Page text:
Note that changing this property dynamicaly will have no effect. The library only looks at it once, during library initialization at the very start of the game. If you want to change the truncation length dynamically, you must instead create a new StringComparator object with the new truncation setting, and call languageGlobals.setStringComparator() to select the new object.
This is a list of score entries. Each score entry is itself a list of two elements: the first element is the minimum score for the rank, and the second is a string describing the rank. The ranks should be given in ascending order, since we simply search the list for the first item whose minimum score is greater than our score, and use the preceding item. The first entry in the list would normally have a minimum of zero points, since it should give the initial, lowest rank.
If this is set to nil, which it is by default, we'll simply skip score ranks entirely.
A distinguisher is a parser object that tells two objects apart by some feature that's different in the two objects. The key thing is that the difference has some natural language phrasing associated with it, both on the input side and the output side. For example, the locational distinguisher can tell two objects apart if they have different containers, since it can describe the objects by adding containment phrases like "in the box" or "on the table".
When this flag is turned on, the parser will try to pick a distinguisher that can tell apart the specific objects mentioned in the announcement, from one another or from other objects in scope, depending on the context. The point is to help make it clearer to the player the exact objects being referred to.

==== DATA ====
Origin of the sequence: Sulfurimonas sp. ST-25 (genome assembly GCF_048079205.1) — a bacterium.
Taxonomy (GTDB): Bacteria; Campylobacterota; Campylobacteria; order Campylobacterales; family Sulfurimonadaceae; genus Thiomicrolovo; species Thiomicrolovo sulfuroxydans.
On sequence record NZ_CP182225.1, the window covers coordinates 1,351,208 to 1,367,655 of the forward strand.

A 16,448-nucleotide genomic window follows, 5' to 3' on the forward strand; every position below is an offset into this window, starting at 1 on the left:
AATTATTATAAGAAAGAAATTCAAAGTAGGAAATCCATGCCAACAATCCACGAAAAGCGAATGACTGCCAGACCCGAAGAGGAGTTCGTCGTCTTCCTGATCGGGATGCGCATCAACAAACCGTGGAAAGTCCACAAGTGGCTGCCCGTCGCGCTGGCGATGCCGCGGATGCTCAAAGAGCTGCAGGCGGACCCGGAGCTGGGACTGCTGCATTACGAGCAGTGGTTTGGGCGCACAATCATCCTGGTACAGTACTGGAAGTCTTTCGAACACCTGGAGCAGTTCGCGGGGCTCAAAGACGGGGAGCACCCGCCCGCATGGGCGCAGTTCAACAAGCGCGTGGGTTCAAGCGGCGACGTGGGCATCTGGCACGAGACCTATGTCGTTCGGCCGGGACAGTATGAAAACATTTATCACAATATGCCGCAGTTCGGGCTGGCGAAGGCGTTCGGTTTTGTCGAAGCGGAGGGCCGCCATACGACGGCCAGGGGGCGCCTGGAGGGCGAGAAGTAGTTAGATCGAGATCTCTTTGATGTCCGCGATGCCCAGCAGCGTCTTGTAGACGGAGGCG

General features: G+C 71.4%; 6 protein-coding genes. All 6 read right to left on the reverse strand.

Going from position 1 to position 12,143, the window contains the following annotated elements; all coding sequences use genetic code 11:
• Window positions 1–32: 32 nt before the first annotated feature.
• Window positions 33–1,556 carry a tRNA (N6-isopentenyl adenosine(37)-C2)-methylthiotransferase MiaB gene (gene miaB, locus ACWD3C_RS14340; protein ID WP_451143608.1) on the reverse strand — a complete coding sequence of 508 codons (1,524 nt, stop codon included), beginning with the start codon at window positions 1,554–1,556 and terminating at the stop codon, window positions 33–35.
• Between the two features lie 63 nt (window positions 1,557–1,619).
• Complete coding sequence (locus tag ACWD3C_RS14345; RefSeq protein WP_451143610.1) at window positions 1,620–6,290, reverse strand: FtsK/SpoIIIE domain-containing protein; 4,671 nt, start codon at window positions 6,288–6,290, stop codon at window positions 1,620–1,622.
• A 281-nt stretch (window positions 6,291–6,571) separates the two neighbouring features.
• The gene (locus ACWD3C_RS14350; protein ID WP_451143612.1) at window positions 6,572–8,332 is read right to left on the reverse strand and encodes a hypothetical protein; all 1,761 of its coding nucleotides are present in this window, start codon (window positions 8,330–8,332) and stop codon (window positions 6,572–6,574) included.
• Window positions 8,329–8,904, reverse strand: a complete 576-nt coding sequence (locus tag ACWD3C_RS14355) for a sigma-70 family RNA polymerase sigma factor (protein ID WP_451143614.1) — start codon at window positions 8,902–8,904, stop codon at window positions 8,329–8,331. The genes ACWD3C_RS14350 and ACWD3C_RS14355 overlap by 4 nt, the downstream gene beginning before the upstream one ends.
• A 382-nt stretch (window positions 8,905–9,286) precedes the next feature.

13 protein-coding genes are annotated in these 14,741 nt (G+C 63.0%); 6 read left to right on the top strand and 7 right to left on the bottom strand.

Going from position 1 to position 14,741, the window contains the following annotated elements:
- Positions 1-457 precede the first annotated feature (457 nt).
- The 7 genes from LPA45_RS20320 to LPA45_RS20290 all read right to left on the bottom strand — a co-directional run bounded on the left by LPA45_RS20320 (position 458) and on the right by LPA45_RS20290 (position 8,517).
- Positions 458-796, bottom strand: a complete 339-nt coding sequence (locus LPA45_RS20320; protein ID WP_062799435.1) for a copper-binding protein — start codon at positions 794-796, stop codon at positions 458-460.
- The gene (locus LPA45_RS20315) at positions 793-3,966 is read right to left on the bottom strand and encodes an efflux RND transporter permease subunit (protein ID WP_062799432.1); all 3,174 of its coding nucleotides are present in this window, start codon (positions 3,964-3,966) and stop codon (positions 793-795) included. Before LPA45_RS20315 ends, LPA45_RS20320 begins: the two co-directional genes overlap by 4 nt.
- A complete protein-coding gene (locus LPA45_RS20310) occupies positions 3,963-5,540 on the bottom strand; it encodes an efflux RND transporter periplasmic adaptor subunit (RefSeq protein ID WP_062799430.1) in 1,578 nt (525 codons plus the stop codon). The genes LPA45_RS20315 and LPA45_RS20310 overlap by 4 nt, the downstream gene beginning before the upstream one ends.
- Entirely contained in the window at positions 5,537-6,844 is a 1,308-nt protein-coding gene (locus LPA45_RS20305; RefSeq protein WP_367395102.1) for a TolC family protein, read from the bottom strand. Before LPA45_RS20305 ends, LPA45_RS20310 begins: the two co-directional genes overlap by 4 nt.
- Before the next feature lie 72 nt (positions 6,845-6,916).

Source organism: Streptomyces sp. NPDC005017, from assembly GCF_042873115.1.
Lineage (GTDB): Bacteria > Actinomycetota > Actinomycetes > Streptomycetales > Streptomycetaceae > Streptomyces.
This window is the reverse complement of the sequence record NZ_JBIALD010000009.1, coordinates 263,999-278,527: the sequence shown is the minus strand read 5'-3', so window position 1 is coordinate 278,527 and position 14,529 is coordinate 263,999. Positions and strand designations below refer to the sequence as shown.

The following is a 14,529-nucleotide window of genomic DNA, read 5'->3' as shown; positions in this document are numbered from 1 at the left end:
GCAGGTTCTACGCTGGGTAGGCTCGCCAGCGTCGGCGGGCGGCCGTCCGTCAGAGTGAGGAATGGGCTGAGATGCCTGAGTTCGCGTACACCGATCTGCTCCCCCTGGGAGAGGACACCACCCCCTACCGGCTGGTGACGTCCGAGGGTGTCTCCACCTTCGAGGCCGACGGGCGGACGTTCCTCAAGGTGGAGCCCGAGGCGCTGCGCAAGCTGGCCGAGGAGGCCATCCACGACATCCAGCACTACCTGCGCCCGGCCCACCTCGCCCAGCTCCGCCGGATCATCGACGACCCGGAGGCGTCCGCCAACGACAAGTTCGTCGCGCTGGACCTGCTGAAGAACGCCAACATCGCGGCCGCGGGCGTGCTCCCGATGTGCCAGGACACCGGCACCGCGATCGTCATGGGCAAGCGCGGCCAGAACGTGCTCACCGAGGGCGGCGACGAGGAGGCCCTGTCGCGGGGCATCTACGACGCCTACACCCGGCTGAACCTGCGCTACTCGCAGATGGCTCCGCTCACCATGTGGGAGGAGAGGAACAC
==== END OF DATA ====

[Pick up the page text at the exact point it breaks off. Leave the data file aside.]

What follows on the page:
Even when this flag is set, the parser tries to minimize the use of additional distinguishing detail. The goal is to be natural in the usage, adding detail only when a human speaker would, which is when the phrasing would otherwise be ambiguous.
Setting this flag to nil makes the parser simply use the basic name of each object in an announcement. You can use this setting if you find that the distinguisher mode generates too much fussy detail for your taste.
This property can be reset at any time during the game in order to switch between the past and present tenses. The macro setPastTense can be used for this purpose: it just provides a shorthand for setting gameMain.usePastTense directly.
Authors who want their game to start in the past tense can achieve this by overriding this property on their gameMain object and giving it a value of true.